Can Our Politics Be Moral?

It seems such an odd question. If it strikes us as odd, it’s probably because we’ve become inured to the corruption and duplicity of our current exceedingly-polarized politics. Nowadays, when we think of moral, we probably think there’s an ought hidden in there, as in “we ought to do this, and we ought not do that.” We say to ourselves, “Folks who think or do this are moral, while folks who think or do that are immoral.” That’s conventional wisdom (though for many it is more conventional than wisdom), and each of us quite likely has at least some inchoate sense of the sorts of ideas and behaviors that we would judge to be moral or not. Politics, on the other hand, is about gaining and exercising power through the apparatus of government in order to achieve certain ends, outcomes, purposes, or objectives sought by citizens. In a civil community or society where many people live together under a government, unanimous agreement is extremely rare because the objectives vary; different pe…

Homeless? You're Under Arrest!

So sacred and inviolable is the home that no one may enter it lawfully for any purpose without the expressed consent of the home’s occupant – or a lawfully-obtained warrant based upon probable cause. Whether the home in question is a millionaire’s multi-million dollar mansion overlooking the sweeping valleys of the Rocky Mountains, or an impoverished farmworker’s hovel in southern Arizona, or something in between, the right of the owner to be safe and secure in his or her person and possessions in their place of residence is inviolate. The trajectory of development for this idea goes back to Roman civil laws on privacy, from where the principle was incorporated into English common law. The doctrine of privacy and the right to be safe and secure in one’s own home was articulated by the English jurist Sir Edward Coke, who in 1604 ruled in a case that “the house of every one is to him as his Castle and Fortress as well for defence against injury and violence, as for his repose; … domus …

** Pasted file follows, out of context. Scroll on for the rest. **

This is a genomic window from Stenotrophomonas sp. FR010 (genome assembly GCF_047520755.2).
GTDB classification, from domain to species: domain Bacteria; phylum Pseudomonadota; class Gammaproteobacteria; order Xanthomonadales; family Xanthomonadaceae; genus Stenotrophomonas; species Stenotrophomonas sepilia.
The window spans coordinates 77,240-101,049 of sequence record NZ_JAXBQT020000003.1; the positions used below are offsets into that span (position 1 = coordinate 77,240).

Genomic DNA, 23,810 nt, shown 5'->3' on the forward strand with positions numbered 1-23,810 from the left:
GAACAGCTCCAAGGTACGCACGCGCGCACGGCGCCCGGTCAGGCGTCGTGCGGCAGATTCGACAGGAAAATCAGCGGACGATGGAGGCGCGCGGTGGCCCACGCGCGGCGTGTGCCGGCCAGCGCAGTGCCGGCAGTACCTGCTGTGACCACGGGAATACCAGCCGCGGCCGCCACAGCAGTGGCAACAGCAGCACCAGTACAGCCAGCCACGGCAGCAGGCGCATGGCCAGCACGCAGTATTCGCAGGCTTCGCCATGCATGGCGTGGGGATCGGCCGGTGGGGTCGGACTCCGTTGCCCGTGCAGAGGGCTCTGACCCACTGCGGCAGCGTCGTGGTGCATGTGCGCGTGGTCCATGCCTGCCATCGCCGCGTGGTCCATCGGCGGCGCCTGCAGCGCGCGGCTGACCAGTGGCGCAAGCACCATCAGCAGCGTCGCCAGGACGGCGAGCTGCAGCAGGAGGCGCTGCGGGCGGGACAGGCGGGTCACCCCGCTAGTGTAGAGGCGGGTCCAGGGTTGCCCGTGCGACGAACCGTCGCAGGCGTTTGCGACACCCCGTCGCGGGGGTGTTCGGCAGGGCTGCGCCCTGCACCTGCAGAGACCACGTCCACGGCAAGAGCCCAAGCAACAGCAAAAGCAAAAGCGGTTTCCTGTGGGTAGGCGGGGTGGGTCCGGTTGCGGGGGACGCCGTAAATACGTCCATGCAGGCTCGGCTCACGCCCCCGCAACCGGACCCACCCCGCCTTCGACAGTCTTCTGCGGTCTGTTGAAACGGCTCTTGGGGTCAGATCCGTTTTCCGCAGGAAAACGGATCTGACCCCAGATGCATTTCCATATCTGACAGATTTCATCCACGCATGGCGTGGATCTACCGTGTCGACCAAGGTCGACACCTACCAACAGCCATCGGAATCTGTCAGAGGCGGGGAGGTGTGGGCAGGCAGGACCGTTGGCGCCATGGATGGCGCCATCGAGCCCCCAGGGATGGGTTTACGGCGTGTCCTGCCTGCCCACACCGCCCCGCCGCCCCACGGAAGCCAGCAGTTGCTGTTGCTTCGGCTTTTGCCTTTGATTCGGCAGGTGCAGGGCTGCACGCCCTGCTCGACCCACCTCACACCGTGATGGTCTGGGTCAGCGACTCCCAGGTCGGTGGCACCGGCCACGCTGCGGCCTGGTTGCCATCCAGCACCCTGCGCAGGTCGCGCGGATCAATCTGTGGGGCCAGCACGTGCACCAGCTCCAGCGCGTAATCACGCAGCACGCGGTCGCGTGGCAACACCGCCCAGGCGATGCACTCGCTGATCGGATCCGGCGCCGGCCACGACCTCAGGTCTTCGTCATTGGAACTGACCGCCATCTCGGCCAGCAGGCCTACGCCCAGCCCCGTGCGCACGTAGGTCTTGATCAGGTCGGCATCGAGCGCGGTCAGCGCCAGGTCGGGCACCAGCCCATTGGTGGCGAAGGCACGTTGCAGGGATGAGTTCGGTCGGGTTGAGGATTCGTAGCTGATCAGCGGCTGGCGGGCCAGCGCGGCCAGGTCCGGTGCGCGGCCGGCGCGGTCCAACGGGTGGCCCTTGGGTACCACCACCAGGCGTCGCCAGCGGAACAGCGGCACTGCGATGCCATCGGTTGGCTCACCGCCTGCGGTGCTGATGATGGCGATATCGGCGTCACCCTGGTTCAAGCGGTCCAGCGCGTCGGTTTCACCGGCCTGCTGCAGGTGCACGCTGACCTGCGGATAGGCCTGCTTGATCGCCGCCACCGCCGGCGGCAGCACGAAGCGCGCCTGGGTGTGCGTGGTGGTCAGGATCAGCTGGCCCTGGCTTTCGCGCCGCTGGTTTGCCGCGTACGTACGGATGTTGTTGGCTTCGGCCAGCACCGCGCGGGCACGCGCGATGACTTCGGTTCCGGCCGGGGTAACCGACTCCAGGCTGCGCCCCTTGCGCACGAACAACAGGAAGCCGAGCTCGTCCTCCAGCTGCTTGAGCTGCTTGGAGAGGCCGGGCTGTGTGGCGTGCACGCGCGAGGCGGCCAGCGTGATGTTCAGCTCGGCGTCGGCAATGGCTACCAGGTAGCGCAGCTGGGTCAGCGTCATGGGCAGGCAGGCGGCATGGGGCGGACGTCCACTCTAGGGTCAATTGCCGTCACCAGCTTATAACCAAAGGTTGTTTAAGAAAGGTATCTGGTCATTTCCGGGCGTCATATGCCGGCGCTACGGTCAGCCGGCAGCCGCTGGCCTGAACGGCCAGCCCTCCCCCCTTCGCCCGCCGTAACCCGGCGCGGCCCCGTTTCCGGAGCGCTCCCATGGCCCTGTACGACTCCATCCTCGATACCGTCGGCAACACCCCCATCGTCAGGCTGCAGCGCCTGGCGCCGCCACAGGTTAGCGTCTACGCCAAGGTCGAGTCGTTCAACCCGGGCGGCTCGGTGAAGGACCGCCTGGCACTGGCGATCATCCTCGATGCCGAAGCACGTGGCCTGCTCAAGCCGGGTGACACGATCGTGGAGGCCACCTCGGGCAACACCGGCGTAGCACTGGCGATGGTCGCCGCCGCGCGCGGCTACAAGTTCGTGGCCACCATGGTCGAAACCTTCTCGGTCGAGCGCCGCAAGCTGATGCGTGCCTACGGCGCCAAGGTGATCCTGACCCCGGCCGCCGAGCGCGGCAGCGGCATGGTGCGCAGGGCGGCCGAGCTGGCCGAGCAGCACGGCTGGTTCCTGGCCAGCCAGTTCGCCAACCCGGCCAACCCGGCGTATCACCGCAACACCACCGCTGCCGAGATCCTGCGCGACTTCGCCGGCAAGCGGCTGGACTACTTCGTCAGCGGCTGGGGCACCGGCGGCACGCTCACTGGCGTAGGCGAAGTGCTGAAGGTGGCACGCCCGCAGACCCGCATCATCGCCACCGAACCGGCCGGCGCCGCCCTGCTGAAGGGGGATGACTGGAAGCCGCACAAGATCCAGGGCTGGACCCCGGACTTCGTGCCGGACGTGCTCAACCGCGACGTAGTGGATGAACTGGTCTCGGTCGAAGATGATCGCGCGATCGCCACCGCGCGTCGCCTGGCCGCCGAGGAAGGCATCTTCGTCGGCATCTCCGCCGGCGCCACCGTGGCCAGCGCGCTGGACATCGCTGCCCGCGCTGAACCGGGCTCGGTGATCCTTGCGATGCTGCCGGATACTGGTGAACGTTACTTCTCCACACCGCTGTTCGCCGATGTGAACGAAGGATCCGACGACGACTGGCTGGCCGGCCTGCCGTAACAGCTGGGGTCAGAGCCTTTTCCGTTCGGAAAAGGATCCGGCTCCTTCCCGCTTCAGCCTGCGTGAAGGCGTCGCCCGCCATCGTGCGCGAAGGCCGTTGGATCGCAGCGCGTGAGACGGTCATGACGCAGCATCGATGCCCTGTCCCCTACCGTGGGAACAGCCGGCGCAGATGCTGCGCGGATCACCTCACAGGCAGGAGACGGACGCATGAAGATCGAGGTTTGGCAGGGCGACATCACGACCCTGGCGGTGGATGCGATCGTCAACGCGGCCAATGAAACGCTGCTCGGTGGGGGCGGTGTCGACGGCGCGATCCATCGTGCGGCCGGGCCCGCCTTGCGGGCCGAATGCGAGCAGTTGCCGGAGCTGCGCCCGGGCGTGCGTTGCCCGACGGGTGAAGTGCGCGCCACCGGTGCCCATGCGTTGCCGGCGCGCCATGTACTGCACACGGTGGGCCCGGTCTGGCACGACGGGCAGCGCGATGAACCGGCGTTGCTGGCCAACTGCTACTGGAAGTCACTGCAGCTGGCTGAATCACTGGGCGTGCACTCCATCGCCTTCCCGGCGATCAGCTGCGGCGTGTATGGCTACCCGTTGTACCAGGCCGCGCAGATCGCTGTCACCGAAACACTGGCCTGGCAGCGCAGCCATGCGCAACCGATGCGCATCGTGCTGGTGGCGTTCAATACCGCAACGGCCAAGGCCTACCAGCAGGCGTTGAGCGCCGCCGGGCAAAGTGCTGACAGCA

The Bane and Burden of Homelessness

Like most daily newspapers, the Colorado Springs Gazette has a section for readers’ letters to the editor. Recently the paper published one such letter that demonstrated a remarkable lack of knowledge and understanding regarding the situation of homelessness. In all urban areas across this country, there is a significant and increasing number of homeless persons, and Colorado Springs is no exception. Local and state governments, community-based social service organizations, and city residents are finding themselves ill-equipped to lower these numbers and resolve what many people think of primarily in terms of “problem.” In the letter to the editor, the Gazette reader wrote: “If we are going to solve the problems caused by the homeless population in Colorado Springs, then we need to address the root causes and not the symptoms” (emphasis mine). When I read this, I was crestfallen; the reader cared less about the circumstance of those suffering homelessness and more about the difficult…